Learning by doing is the philosophy of the Pan-American agricultural school known as Zamorano in Honduras. Students come to class every day dressed in their uniform of blue jeans and blue shirt. They come to work, not just to study; more often than not, their classrooms are the fields and the food production plants on campus. They plant seeds and pull weeds and milk cows and nurture fish and make ice cream and inseminate queen bees.
It is all part of the curriculum which leads them to graduate as agricultural engineers in one of four careers: Agribusiness Management, Agricultural Science and Production, Food Agroindustry and Socioeconomic Development and Environment.
Like the ag schools at U.S. land-grant universities, Zamorano is on the front line of the fight against hunger as the world reverses its long neglect of agriculture development. These blue clad students are eager to take on the great challenge of the world: doubling food production by 2050. Already at Zamorano, they are learning by doing seed research, helping farmers adapt to changing climate, developing more nutritious foods. In particular, they will be forging progress on the south-south axis, taking their knowledge to other developing countries facing the same problems as the countries in which they grew up.
by Marième Daff, Africa Program Director, Trickle Up For more information about Trickle Up, visit www.trickleup.org.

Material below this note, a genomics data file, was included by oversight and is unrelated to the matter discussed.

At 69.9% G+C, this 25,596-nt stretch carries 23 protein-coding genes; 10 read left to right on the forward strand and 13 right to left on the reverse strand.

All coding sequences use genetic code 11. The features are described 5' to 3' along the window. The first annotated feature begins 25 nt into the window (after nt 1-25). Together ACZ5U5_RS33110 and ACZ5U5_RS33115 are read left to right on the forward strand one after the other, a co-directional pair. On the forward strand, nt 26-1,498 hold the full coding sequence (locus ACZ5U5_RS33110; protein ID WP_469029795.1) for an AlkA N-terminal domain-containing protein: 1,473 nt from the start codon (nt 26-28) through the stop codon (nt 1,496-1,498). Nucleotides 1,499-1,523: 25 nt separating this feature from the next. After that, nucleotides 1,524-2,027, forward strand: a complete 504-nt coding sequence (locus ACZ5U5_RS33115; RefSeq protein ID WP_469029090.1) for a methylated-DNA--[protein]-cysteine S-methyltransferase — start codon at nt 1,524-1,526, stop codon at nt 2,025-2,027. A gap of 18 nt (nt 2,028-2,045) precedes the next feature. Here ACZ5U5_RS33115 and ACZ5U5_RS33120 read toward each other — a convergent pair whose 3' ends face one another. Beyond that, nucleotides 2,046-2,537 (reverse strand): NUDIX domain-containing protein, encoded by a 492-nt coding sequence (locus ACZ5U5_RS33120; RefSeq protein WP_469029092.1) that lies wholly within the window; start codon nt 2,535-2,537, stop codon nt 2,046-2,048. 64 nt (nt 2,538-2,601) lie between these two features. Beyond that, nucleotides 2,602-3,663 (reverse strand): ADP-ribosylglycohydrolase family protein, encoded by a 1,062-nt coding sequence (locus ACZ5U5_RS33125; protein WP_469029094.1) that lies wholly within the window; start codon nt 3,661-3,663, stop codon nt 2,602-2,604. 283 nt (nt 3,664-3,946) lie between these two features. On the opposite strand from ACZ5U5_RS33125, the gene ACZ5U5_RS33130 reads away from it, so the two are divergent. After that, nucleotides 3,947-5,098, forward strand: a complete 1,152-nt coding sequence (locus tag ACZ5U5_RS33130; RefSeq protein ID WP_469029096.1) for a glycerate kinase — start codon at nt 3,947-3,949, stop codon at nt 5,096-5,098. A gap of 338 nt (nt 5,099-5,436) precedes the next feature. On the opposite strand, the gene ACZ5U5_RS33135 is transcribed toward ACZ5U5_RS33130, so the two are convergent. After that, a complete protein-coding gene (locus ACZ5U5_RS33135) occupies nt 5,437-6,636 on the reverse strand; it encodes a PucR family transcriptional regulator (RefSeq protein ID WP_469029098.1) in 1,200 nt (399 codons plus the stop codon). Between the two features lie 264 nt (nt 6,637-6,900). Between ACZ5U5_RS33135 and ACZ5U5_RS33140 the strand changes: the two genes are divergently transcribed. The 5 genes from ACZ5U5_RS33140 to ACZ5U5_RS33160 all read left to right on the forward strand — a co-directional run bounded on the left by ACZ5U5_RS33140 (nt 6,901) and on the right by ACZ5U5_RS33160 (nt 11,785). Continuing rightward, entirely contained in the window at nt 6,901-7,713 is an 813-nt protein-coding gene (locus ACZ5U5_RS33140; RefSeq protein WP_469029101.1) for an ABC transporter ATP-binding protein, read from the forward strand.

Ms. Daff's areas of expertise include incorporating gender into program work through training and gender analysis. Ms. Daff has a BA in French and Comparative Literature from the Sorbonne in Paris and an MA in journalism and communications from New York University.
The Delicate Dance of the Hungry Season
Every time I travel to Mali in the fall, I am amazed at how lush everything looks. The contrast between the dry and rainy season is quite dramatic. Between November and May—the long “dry season”—the soil is arid, barren and almost uniformly brown. The rains usually arrive in June and last until the end of September, marking the beginning of the harvest.
Last October, when I visited some of the rural villages where Trickle Up works in northern Mali, participants and their families, many of whom are small-scale farmers, were preparing for the annual harvest.
Tall millet and sorghum grain plants tell the story of a successful and happy time for these women and their families. What they don’t tell is the story of the rest of the year. During my last visit I met with Niamoye Maiga, a Trickle Up participant, in the small town of Djenné. She told me, “The harvest generally lasts us only eight months of the year.” If you do the math, that still leaves four months before the next harvest, a period that Malians and others around the world refer to as the “hungry season”, when families must go with an inadequate supply of food. This means lots of skipped meals, resulting in increased rates of malnourished children.
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